There is disaster unemployment assistance, basically temporary unemployment which should help a little. If you can get online, apply, and good luck!

  16. phlyfiremama says:

    The nurses & other medical people of NYU Hospital were the ones that made me cry! Their dedication & perserverence was heart wrenching & made me SO PROUD. After Ike we were without power for over 2 weeks, but we made it through & perservered. There is a new day dawning for our country, and the entire world, and we have the obligation to step up and each do our part. “Each one help one”. I love you America~we made the right choices last night, and that hoped for change WILL become reality.

  17. phlyfiremama says:

    FYI: Occupy Sandy, an offshoot of Occupy Wall Street, is also accepting donations of volunteers, supplies, and money. They are on the street, accomplishing incredible feats, and deserve support as well.

  18. seamonster says:

    don’t donate to red cross. incredibly corrupt. way better aid organizations.

  19. AmyLynne says:

    I live in Suffolk County. I feel lucky that all I lost was power but I still don’t have it back after 9 days and now it’s freezing during this nor’easter. It’s making it very difficult to be optimistic and the poster above who mentioned the mental toll it takes was right. Yet still, I know I’m lucky.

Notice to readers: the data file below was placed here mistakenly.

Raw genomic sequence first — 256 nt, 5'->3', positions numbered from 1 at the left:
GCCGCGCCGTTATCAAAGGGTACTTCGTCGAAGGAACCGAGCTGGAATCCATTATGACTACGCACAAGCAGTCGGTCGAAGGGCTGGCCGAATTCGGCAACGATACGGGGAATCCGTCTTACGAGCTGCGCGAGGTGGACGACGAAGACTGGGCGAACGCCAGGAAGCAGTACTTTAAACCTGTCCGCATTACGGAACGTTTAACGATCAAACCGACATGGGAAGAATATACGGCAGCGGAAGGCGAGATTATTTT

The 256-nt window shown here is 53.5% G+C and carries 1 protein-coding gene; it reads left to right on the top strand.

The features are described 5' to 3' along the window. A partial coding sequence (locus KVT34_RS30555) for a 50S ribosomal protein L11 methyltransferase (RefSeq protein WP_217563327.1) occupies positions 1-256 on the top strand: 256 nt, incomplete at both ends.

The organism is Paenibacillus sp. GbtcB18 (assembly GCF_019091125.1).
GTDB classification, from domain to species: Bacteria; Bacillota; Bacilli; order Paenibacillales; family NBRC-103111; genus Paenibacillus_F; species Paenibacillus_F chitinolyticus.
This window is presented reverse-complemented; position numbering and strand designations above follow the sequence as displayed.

20. lucy2 says:

    I live at the NJ shore and while I didn’t have damage, so much of the community has been devastated.
    What has made it easier is seeing the outpouring of love and generosity from so many people. In my town, they actually had to move the donation center to a bigger building because they were overwhelmed with items. I volunteered to help gut houses over the weekend, and there were so many high school kids there, working their butts off doing a really unpleasant job. There have been fleets of utility workers from all of the country, working in the cold (and snow) to help. And I can’t say enough thanks for the EMTS, police, firefighters, Coast Guard, and National Guard who have been working day and night.
    Two good sources for anyone looking to help directly:
    Both have lists of needs and shelter locations, plus the JSHN has a lot of updates and info.

    Everything is appreciated – donations, time, thoughts, prayers.

  21. islandwalker says:

    Bravo for People Magazine…. a phrase I have never typed before. My thoughts are with all of you who are still suffering through Sandy’s wreckage. I pray the new storm spares you. Thank you to all of the volunteers and neighbors helping neighbors. Our island in the Bahamas was hit but we got off lightly, with mostly power out a few days and a lot of road damage. My family went through Katrina and I know how overwhelming it can be. Hang in there!

    Make those Red Cross donations friends!!!!!